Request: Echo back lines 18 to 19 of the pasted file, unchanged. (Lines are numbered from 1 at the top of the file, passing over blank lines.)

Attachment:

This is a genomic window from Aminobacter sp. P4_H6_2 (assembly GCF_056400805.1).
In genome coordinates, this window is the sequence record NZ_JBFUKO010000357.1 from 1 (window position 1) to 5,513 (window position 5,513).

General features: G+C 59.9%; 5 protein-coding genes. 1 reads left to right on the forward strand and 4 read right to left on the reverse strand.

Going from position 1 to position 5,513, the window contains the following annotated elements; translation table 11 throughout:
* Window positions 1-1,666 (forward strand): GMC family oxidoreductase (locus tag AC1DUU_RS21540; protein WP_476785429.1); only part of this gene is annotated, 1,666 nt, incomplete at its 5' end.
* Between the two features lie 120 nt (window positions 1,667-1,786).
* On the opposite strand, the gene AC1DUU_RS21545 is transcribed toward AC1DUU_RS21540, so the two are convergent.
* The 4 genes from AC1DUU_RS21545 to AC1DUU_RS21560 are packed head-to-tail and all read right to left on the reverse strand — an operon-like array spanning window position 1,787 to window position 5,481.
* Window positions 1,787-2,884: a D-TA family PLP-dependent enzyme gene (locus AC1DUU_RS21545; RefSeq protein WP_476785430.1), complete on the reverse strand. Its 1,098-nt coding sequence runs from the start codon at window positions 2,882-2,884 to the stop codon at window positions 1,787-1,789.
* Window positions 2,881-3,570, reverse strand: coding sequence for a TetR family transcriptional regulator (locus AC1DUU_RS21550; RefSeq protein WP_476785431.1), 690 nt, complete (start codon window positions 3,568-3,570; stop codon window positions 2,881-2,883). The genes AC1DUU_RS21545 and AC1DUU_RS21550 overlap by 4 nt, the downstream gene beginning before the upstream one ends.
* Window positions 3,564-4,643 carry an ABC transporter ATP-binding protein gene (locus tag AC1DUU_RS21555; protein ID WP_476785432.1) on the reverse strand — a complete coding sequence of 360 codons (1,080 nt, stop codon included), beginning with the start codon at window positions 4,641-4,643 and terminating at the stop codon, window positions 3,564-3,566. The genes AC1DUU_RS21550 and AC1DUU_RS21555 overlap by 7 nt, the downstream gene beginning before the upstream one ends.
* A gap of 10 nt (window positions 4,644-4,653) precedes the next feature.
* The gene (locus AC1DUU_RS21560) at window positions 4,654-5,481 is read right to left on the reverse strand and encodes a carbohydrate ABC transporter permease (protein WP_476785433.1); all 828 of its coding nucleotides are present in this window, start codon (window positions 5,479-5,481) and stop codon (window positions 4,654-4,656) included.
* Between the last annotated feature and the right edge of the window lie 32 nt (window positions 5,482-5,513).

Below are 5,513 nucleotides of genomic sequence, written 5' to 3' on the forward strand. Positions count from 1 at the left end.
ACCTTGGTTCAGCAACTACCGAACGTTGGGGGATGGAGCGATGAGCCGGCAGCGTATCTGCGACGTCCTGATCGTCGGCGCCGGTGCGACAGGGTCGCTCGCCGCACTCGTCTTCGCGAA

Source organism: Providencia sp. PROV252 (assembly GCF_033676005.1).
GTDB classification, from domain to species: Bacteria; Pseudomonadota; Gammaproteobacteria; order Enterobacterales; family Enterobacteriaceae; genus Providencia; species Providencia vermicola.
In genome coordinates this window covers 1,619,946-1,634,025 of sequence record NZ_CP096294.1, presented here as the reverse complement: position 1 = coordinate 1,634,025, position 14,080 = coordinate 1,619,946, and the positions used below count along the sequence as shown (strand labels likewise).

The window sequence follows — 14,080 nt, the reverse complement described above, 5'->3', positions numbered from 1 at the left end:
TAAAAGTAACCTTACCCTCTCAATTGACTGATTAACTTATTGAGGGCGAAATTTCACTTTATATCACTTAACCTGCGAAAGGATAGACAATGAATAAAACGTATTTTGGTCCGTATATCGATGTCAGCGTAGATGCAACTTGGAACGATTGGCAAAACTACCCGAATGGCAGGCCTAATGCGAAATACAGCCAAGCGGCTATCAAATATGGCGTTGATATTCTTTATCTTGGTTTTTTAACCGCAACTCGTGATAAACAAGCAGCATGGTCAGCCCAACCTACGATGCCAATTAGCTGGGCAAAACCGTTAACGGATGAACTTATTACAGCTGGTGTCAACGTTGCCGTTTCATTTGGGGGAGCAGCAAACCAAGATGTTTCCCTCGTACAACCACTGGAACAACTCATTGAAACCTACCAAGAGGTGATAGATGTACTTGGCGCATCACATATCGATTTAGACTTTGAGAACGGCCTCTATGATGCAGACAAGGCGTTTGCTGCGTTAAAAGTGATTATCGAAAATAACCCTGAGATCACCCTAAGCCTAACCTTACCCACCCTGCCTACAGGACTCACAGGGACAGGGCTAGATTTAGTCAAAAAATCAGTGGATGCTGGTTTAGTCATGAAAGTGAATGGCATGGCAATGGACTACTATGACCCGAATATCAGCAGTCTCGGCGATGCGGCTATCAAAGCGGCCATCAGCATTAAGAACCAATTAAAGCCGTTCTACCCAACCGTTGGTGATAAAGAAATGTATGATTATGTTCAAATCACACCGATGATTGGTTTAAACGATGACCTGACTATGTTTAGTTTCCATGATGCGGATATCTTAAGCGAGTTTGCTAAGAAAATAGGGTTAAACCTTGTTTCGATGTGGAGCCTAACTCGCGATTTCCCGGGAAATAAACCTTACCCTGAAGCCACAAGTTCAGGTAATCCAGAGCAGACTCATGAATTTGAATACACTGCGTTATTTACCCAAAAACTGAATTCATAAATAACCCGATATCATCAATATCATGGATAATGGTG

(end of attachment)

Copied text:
GTDB classification, from domain to species: Bacteria; Pseudomonadota; Gammaproteobacteria; order Enterobacterales; family Enterobacteriaceae; genus Providencia; species Providencia vermicola.
In genome coordinates this window covers 1,619,946-1,634,025 of sequence record NZ_CP096294.1, presented here as the reverse complement: position 1 = coordinate 1,634,025, position 14,080 = coordinate 1,619,946, and the positions used below count along the sequence as shown (strand labels likewise).